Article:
The chain rule of probability states that the joint probability of multiple events can be expressed as the product of their individual probabilities.
In the context of POS tagging, we can apply a similar idea to assign POS tags to sequences of words.
For example, consider the word sequence “The delicious meal” and the possible POS tag sequences of (DT, JJ, NN), (DT, NN, JJ), and (JJ, DT, NN).
We can now compute the probability of each tag sequence by multiplying the probability of each tag given the previous tag(s).
For instance, the probability that the tag sequence is (DT, JJ, NN) can be computed by multiplying the probability of the tag “DT” given the context of the previous tag being the start of the sentence, the probability of the tag “JJ” given the previous tag “DT”, and the probability of the tag “NN” given the previous tags “DT” and “JJ”.
The probability that the tag sequence is (DT, JJ, NN) can be computed as:
To perform stochastic parsing, we aim to identify the most probable sequence of POS tags for a given phrase.
Let’s take the example of the phrase “The delicious meal” and assume that we are working with three possible POS tags: Determinant (DT), Adjective (JJ), and Noun (NN).
Each word in the phrase can be assigned any of the three possible POS tags, resulting in 3x3x3= 27 possible tag sequences. However, for simplicity, we will consider only three possible tag sequences:
- (DT, JJ, NN)
- (DT, NN, JJ)
- (JJ, DT, NN)
Our goal is to find the maximum value of the probability of the tag sequence given the observation sequence (i.e., the phrase “The delicious meal”) among the possible tag sequences.
We will begin with the first tag sequence: (DT, JJ, NN).
By applying the chain rule of probability, we can expand the terms on the right-hand side.
In stochastic parsing, we use an important assumption known as the Markov assumption, which is based on the concept of a Markov process.
In brief, a Markov process is a probabilistic model that describes how a system transitions from one state to another over time. In the context of POS tagging, the states are the possible POS tags.
The Markov assumption in POS tagging states that the probability of a state (i.e., a POS tag) depends only on the probability of the previous state leading to it.
For example, in a tag sequence of (DT, JJ, NN), the probability that a word is tagged as NN depends only on the previous tag JJ and not on DT.
Another simplifying assumption made in stochastic parsing is that the probability of a word being assigned a certain tag depends only on that tag and not on any other tags.
For instance, the probability of the word “the” being assigned the tag DT, denoted as P(the|DT), depends solely on DT and not on any of the other tags JJ or NN.
Performing POS Tagging using NLTK in Python
NLTK (Natural Language Toolkit) is a popular library in Python for performing various NLP tasks such as text processing, including POS tagging.
Before performing POS tagging using NLTK in Python, we need to install the NLTK library. Open your command prompt or terminal and run the following command:
pip install nltk
Now after installing nltk, let’s proceed to perform POS tagging using NLTK in Python.
import nltk nltk.download('averaged_perceptron_tagger') text = "John loves Mary" tokens = nltk.word_tokenize(text) pos_tags = nltk.pos_tag(tokens) print(pos_tags)
In this example, we first import the NLTK library and download the averaged perceptron tagger. Then we define a text string and tokenize it into individual words.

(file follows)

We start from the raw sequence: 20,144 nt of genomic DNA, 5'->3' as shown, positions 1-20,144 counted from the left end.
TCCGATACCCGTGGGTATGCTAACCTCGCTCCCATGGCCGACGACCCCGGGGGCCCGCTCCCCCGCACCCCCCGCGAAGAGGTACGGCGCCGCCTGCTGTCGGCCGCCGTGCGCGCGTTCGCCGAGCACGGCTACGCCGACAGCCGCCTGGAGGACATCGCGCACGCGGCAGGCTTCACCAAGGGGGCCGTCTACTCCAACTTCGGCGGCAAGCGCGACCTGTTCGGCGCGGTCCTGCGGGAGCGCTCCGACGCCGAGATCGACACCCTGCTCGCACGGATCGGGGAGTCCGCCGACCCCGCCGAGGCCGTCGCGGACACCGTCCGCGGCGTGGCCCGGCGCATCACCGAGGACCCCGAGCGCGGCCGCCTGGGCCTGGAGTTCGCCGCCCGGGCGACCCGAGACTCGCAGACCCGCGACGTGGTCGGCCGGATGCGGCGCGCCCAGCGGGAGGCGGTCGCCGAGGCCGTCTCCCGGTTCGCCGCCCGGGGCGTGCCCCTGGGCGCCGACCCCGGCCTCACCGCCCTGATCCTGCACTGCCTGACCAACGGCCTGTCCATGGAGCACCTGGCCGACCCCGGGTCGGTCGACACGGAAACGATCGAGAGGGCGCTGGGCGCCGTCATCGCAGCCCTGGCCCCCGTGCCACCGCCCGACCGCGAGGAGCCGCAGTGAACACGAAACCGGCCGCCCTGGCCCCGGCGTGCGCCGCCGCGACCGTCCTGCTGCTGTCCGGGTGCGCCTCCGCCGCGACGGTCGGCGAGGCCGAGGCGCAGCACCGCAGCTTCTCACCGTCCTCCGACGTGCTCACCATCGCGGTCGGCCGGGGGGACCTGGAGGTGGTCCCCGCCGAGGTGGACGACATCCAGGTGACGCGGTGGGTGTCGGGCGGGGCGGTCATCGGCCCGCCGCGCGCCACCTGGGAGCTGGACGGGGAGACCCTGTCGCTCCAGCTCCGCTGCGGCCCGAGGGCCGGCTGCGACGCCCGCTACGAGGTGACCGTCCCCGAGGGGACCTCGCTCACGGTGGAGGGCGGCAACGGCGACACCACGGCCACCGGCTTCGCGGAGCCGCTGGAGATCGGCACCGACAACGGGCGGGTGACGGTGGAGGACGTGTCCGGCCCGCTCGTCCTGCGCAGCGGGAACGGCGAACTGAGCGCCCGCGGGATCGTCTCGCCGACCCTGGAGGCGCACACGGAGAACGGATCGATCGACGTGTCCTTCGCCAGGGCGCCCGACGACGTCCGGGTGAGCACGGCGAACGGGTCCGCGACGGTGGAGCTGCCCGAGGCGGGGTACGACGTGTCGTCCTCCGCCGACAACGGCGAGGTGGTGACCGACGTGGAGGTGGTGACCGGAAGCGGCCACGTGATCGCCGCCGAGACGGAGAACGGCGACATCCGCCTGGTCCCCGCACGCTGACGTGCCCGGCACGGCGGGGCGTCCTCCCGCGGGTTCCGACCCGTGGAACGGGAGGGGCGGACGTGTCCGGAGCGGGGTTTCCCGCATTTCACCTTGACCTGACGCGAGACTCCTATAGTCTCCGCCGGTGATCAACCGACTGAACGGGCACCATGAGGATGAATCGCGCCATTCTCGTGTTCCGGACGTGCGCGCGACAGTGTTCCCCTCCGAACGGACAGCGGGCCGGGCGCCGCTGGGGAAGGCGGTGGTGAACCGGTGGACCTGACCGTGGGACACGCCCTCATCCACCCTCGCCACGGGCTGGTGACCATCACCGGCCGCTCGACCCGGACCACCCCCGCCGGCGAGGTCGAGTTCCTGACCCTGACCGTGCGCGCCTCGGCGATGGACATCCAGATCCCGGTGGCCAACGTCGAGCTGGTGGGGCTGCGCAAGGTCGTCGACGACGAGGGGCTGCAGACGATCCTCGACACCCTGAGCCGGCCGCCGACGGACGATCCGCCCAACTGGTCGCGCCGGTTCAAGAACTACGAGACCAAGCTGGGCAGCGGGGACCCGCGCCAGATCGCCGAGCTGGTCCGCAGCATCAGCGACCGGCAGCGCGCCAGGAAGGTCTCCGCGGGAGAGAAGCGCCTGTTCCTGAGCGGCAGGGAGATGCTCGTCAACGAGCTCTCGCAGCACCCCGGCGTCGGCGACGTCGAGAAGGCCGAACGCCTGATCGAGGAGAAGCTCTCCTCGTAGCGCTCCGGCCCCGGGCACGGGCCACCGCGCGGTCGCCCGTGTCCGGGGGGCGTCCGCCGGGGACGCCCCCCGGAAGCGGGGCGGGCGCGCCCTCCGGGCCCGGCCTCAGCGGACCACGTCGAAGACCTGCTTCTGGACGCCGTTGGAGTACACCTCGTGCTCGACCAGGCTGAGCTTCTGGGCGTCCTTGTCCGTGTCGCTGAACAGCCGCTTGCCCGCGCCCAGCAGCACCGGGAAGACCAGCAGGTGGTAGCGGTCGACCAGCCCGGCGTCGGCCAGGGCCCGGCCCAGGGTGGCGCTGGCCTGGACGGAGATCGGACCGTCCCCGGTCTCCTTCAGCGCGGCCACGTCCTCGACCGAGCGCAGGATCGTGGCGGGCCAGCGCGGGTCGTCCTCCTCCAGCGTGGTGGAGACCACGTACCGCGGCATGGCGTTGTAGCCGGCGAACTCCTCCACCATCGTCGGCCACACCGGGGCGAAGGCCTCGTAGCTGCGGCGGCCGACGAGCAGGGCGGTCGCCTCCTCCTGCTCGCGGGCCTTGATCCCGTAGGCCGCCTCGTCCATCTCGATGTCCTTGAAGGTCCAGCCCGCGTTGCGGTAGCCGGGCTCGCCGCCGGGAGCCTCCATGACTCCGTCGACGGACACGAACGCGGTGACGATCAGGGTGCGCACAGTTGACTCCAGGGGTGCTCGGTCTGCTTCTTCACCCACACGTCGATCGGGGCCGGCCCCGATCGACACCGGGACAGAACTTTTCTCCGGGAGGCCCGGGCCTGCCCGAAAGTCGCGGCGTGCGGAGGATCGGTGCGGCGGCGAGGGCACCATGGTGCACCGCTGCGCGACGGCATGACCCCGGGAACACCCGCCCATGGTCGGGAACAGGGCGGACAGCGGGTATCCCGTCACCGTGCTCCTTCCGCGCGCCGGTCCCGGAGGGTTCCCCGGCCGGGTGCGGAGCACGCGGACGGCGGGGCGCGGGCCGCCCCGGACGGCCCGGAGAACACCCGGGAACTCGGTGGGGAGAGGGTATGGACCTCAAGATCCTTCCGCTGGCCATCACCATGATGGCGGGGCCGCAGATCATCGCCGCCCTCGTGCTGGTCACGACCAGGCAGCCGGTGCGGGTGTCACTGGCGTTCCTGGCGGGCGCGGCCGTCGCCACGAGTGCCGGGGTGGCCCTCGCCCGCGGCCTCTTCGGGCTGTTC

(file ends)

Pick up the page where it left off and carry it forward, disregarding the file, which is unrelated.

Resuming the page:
Finally, we use the
pos_tag function from NLTK to assign POS tags to each word in the text.
The output of the code above will be:
[('John', 'NNP'), ('loves', 'VBZ'), ('Mary', 'NNP')]
Each word in the text is now labeled with its corresponding part of speech tag.
Parts of speech tagging is an essential task in natural language processing that involves labeling each word in a sentence with its corresponding part of speech tag. It helps computers to better understand human language, which is crucial in various NLP applications.
In this article, we have discussed what POS tagging is, how it works, different techniques for performing POS tagging, and finally we have shown how to perform POS tagging in Python using the NLTK library.
1. What is part of speech tagging with example?
Ans 1. Part of speech tagging is the process of labeling each word in a text document with its corresponding part of speech, such as noun, verb, adjective, preposition, etc. For example, part of speech tagging for the phrase “the delicious meal” is (DT,JJ,NN) where the->DT(Determiner), delicious->JJ(Adjective), and meal ->NN(Noun).
2. What is part of speech tagging used for?
Ans 2. Some of the important applications of part of speech tagging in NLP are sentiment analysis, text classification, language translation, and named entity recognition.
3. Can part of speech tagging be used for speech recognition?
Ans 3. Yes, part of speech tagging can be used for speech recognition. However, in speech recognition, the input is typically a stream of audio, which needs to be converted to text using speech recognition algorithms before part of speech tagging can be applied.
4. Can part of speech tagging be used for languages other than English?
Ans 4. Yes, part of speech tagging can be used for languages other than English. However, the accuracy of POS tagging may vary depending on the language and the availability of training data.
5. What are the different types of parts of speech tags?
Ans 5. The different types of parts of speech tags include noun (NN), verb (VB), adjective (JJ), adverb (RB), preposition (IN), conjunction (CC), pronoun (PRP), and interjection (UH).